First, I had trouble with nouns. But not with every noun, just with concrete items. I never had any problem with words like algorithm or schedule. I used to joke that while I was having aphasia I never had trouble with the word aphasia. (I learned later that's not quite the right term, it was more anomia)

    Anyway, I would say things like, "Hand me the, um, um, that thing on the table, square, black, has data on it ... DISK! Yeah, please hand me the disk." If it was some concrete item that I could picture in my mind then it might get turned into a guessing game in mid-sentence. I would be absolutely sure that I knew what I was going to say and suddenly my mind would go blank. Fortunately, this type of thing happened infrequently, and it was easy to pass off as a joke, so it didn't interfere with my work.

    Second, I had trouble staying on task. If I got interrupted I would completely forget what I was doing. This was a completely new experience because I was always very good at being focused. After I finally figured out this was a new problem I used to joke that I suddenly had a stack depth of one, really more of a register than a stack (jokes for my fellow computer nerds). I learned pretty quickly that I needed to keep a written "to do" list with me at all times so I'd know what I was doing in case of interruptions (e.g., phone calls). Fortunately, I worked in a small cubicle where there was generally some visual clue (either my computer screen or my "to do" list) to jog my memory.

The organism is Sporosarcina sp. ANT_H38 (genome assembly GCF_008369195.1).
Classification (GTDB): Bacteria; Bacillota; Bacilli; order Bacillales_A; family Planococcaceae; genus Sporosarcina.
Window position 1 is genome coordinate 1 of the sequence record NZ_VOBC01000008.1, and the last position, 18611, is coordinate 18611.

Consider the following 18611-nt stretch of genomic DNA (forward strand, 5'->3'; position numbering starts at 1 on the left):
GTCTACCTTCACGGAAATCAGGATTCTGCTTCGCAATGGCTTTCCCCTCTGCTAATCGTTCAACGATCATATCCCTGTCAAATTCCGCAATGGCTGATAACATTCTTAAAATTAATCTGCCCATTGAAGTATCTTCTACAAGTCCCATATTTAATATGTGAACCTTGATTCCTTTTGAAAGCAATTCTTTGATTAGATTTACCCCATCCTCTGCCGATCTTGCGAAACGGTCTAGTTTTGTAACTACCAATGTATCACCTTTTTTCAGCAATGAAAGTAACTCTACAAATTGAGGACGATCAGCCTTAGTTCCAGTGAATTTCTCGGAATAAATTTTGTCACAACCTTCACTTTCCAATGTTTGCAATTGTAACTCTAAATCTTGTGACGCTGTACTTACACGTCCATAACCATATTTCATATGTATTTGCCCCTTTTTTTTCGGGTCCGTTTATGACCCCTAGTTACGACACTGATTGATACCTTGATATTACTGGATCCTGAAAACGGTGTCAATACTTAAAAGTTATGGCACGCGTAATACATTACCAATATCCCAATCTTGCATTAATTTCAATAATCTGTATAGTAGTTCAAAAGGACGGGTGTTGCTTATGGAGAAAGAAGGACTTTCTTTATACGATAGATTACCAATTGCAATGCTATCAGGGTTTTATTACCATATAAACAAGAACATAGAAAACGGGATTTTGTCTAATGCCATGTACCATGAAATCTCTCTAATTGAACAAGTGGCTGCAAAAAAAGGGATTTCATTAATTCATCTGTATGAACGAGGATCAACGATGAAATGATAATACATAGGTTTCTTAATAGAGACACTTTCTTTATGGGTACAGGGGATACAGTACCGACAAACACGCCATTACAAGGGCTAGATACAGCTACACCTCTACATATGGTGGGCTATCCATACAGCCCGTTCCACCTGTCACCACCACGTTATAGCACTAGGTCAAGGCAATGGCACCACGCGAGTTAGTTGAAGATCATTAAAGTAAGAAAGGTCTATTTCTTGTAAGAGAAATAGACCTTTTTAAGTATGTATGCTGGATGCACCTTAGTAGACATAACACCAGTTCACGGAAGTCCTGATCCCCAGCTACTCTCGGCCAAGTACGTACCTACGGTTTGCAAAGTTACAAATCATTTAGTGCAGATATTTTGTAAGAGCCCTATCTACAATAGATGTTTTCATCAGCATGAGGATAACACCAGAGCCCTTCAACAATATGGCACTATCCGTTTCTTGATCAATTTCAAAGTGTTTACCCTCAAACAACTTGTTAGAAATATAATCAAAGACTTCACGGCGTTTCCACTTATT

Third, I had a lot more trouble learning new things. I could easily write program in languages that I had already learned before I got sick. But learning new languages was suddenly a lot harder. I was only 29 when I first got sick, and in my early 30s when I first noticed this problem, so this was clearly not an age issue.

    Now, after 20+ years of illness, I have a lot more cognitive problems than when I first got sick. However, I'm nowhere near as bad as people who say that they can't even think well enough to read a book. My cognitive problems are worse when standing, or during a "crash." My problems can be reduced if I manage to get complete rest for a few days in a row and then get a really good night of sleep (very rare).

    I also wonder at times whether all my problems could be due to my NMH. I do fit the CCC criteria for ME/CFS (and I think the ICC criteria, too) so I guess that's not true. And I definitely have PEM/PENE (or whatever you want to call it). But the whole situation is still a bit confusing for me.

    Well, there's one more data point for you. I'm not sure whether it completely answers the question but I hope it was helpful! If I left out something feel free to ask.
     
  4. Mark

    Mark Acting CEO

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    Here's some interesting research which may represent the beginnings of an explanation of why some people are 'missing symptoms' from the overall pattern of ME...